April 29, 2016
Let the games begin. Ice covered lakes and ponds are a thing of the past. Now we are just looking at record cold with morning temperatures in the 20’s every day this week, a chilly start to the season. Thoughts of earlier that normal hatches were just a dream. Unless it gets real warm and stays that way, that’s not going to materialize.
So for now it’s business as usual. Smelt are running in a number of places and have started in the bigger river like the Moose. Fish will be stacked at the mouth of the Moose River during the day the in the evening they’ll fill the river with salmon and lake trout in tow.
It’s time to swing a big streamer on your fastest sinking line. Use a short leader and get it down. Fish aren’t looking up so if you can see your fly it probably won’t get a lot of attention. Give it plenty of action. This time of season fish are feeding hard and will chase a fly all the way across the river to get it.
In the rivers its not just streamer fishing. Put together your nymphing rig and bang some bugs along the bottom. Nothing has hatched so every bug is down there crawling around. This time of season you’ll likely catch fish on almost anything. There are bright green caddis lava getting ready to pupate. A good place to start is with any small chartreuse nymph like a copper john or bright green caddis lava.
Eddy lines leading into a pool is a good place to start.
Keep your sinking line on for early season pond fishing. Use a dragon fly nymph or small woolly bugger. Fish the shore along the sunny side of any trout pond. Allow your fly to sink close to the bottom. Make long slow strips so your bug will stay as close to bottom as possible. Trout are searching shore line for dragon fly nymphs crawling around feeding of mayfly nymphs. If it’s a warm day midges will likely begin hatching in the afternoon. You’ll see fish feeding on the surface but can’t see any bugs and can’t catch any of them. Your only hope of catching‘em is thinking tiny. It’s going to take a size 22 something. A Griffith’s Gnat would be a good choice. It will take a tippet of 6X. Make a long cast and allow your fly to get wet so it ‘s just under the surface. Again it’s a long slow strip so you can keep a tight line to the fly. When you feel the take gently lift the rod. Tiny flies only catch a bit of flesh so it’s easy to break a fish off if you’re the least bit heavy handed. The gentlest take may turn into the biggest fish.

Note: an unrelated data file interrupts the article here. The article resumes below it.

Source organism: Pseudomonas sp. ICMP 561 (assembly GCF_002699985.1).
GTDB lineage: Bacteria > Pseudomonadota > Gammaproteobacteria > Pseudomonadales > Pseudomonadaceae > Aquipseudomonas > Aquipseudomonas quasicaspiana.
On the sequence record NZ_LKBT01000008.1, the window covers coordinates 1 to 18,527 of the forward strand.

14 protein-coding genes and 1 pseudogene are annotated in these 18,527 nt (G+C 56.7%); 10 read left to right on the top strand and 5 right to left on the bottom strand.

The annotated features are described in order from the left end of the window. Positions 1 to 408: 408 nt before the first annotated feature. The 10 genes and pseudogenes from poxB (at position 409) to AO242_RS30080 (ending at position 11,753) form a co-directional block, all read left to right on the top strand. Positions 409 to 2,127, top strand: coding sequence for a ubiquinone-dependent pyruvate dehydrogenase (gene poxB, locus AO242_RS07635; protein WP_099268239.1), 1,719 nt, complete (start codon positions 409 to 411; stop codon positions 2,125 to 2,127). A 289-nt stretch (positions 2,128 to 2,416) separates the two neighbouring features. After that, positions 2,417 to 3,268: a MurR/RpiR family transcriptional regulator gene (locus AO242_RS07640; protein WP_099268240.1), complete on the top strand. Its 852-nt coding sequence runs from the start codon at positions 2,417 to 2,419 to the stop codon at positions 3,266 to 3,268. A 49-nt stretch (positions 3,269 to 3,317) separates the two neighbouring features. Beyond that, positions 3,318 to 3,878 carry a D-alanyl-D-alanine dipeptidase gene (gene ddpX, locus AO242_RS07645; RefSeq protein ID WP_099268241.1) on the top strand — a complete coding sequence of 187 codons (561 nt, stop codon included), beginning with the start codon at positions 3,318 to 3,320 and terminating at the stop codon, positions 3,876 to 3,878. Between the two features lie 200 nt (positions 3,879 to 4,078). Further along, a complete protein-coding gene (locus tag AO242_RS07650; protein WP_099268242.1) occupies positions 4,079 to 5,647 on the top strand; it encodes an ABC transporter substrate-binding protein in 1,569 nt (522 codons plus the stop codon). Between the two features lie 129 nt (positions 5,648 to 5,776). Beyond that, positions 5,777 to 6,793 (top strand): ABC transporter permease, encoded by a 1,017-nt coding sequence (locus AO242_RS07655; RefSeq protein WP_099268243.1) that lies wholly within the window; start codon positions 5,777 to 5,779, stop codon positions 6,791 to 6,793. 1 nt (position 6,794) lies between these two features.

There are lots of windows of opportunity you can take advantage of this time of season. Fishing is just going to get better and better as the water begins to warm.
May the fish Gods be good to us all.
Our fly shop will open for the season Saturday April 30th. Stop by on your way through.